People were bringing even infants to him ... whoever does not accept the kingdom of God like a child will not enter it."
John 3:5; Mark 16:16
No one enters Heaven without baptism of water and spirit.
Acts 16:15
Paul and Silas baptize Lydia and her whole household.
Acts 16:30-33
Paul and Silas baptize a prison guard and his whole family.
Acts 18:8
Crispus, his family, and other Corinthians are baptized.
Romans 5:18-19
All are born with Adam's sin and need baptism.
1 Corinthians 1:16
"I baptized the household of Stephanas."
Colossians 2:11-12
Baptism has replaced circumcision.
See also:
Mark 10:13-16, Luke 18:15, Acts 2:39, 1 Corinthians 15:22
St. Hippolytus of Rome (c. 215 A.D.)
"Baptize first the children; and if they can speak for themselves, let them do so. Otherwise, let their parents or other relatives speak for them." (The Apostolic Tradition 21)
Origen (post 244 A.D.)
"The Church received from the Apostles the tradition of giving baptism also to infants." (Commentary on Romans 5, 9)
St. Cyprian of Carthage (252 A.D.)
This council [Council of Carthage] condemned the opinion that infants must wait until the eighth day after birth to be baptized, as was the case with circumcision. (Letter 64 (59), 2)

Interested in what other Christians in the Early Church thought, taught, and died for?
Check out what they said on this topic.
Instead, they believe that one should wait until a certain age and choose for oneself.

This argument is a little ridiculous in my opinion. Let's say a baby was born in a hospital today.

  • Can you tell me what mother would say to a nurse before going home:

I think "my baby" should decide for [him|her]self whether they should be brought home with a warm blanket to keep them warm. We won't take the blanket, or, for that matter, the diaper they are wearing. Thanks, the same! ?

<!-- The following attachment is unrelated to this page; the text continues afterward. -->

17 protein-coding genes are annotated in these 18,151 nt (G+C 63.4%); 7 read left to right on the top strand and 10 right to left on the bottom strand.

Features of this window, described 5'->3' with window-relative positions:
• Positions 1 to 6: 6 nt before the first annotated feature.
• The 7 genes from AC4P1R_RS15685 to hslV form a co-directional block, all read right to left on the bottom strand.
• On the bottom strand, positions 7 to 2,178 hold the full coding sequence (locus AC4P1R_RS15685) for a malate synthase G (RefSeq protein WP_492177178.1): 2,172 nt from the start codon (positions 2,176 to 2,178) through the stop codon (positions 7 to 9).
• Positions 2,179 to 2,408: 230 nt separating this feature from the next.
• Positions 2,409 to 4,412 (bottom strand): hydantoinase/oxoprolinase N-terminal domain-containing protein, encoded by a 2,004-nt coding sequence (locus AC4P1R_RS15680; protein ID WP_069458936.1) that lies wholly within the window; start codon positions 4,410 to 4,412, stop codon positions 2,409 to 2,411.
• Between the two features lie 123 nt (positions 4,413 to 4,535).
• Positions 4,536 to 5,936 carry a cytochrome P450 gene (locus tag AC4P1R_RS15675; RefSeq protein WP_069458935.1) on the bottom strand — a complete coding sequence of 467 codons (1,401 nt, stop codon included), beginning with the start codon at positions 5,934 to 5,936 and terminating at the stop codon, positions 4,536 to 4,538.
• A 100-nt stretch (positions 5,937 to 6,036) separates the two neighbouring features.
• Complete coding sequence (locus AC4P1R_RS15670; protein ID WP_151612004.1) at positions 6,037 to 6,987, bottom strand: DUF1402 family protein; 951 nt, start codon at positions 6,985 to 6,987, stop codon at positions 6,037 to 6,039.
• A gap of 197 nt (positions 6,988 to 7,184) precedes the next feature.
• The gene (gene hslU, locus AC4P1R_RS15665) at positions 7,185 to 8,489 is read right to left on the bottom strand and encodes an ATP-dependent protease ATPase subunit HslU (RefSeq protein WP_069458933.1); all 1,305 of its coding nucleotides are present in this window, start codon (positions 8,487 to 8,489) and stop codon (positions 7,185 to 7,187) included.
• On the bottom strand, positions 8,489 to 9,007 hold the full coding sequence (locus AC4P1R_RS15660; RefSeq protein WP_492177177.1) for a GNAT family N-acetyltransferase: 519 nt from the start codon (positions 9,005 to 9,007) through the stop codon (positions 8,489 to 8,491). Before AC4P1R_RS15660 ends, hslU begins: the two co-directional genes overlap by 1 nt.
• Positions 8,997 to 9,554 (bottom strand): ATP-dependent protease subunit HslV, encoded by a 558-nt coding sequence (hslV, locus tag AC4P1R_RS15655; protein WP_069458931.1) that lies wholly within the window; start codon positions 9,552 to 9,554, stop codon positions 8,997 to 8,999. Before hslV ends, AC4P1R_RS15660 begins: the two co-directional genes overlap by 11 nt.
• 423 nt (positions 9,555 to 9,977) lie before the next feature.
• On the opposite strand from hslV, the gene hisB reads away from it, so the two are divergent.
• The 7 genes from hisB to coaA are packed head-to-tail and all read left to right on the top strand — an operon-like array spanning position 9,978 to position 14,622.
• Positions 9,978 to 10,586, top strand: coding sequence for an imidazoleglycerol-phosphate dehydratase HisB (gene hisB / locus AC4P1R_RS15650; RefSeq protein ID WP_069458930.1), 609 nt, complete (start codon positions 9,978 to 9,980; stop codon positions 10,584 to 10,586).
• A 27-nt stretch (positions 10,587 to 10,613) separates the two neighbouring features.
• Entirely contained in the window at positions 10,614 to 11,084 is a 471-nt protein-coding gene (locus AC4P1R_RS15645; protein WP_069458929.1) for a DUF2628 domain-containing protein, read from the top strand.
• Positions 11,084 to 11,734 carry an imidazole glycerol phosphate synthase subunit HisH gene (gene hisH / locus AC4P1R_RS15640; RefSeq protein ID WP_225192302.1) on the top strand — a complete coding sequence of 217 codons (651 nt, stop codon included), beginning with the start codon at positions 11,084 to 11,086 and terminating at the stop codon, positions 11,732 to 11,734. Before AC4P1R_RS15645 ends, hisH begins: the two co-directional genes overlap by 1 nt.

To anyone, this would be crazy. In the same way all mothers wish to physically protect their new born, it's the natural desire for all parents to want to spiritually protect their new born by removing original sin from their immortal soul, which is what Baptism does.

The parent's best wishes for the children's spiritual well being are given to them at Baptism.
It is the parent's responsibility to ensure their children grow up to appreciate the faith they have told the Church they believe in as Catholic parents.

At Confirmation, the grown adult makes the choice for themselves.

Hope this helps,


John replied:

Hi, Kayla —

To add to what Mike has said. Most Protestants who reject infant baptism, also don't believe it does anything. They believe that we must first profess faith and, even then, Baptism is only a symbol of the regeneration which came about the moment we believed in Jesus Christ as Lord and Savior.

Catholics and all Christians until the Reformation, understood that all sacraments, including Baptism, are spiritual realities. They symbolize what they accomplish and accomplish what they symbolize.

So yes, when the priest pours water on the person it symbolizes the work of the Holy Spirit which is taking place in the person's soul but it also brings about that work.